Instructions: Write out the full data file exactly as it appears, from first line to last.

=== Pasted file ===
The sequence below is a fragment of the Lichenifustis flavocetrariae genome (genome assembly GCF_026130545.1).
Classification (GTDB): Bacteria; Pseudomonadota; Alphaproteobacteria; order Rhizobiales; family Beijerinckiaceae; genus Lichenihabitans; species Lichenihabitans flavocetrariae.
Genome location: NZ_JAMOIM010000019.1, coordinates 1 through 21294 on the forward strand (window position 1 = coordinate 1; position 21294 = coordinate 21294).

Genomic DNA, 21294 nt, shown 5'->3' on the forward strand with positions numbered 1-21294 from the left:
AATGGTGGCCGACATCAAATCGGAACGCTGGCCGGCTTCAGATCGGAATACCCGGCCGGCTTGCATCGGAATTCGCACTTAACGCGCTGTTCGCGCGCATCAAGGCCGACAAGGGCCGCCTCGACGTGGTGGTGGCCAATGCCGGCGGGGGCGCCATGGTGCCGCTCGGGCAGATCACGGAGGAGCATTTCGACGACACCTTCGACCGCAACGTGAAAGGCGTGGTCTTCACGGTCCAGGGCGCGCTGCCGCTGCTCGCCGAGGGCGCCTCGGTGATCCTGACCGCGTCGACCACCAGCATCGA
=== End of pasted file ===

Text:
The sequence below is a fragment of the Lichenifustis flavocetrariae genome (genome assembly GCF_026130545.1).
Classification (GTDB): Bacteria; Pseudomonadota; Alphaproteobacteria; order Rhizobiales; family Beijerinckiaceae; genus Lichenihabitans; species Lichenihabitans flavocetrariae.
Genome location: NZ_JAMOIM010000019.1, coordinates 1 through 21294 on the forward strand (window position 1 = coordinate 1; position 21294 = coordinate 21294).

Genomic DNA, 21294 nt, shown 5'->3' on the forward strand with positions numbered 1-21294 from the left:
AATGGTGGCCGACATCAAATCGGAACGCTGGCCGGCTTCAGATCGGAATACCCGGCCGGCTTGCATCGGAATTCGCACTTAACGCGCTGTTCGCGCGCATCAAGGCCGACAAGGGCCGCCTCGACGTGGTGGTGGCCAATGCCGGCGGGGGCGCCATGGTGCCGCTCGGGCAGATCACGGAGGAGCATTTCGACGACACCTTCGACCGCAACGTGAAAGGCGTGGTCTTCACGGTCCAGGGCGCGCTGCCGCTGCTCGCCGAGGGCGCCTCGGTGATCCTGACCGCGTCGACCACCAGCATCGA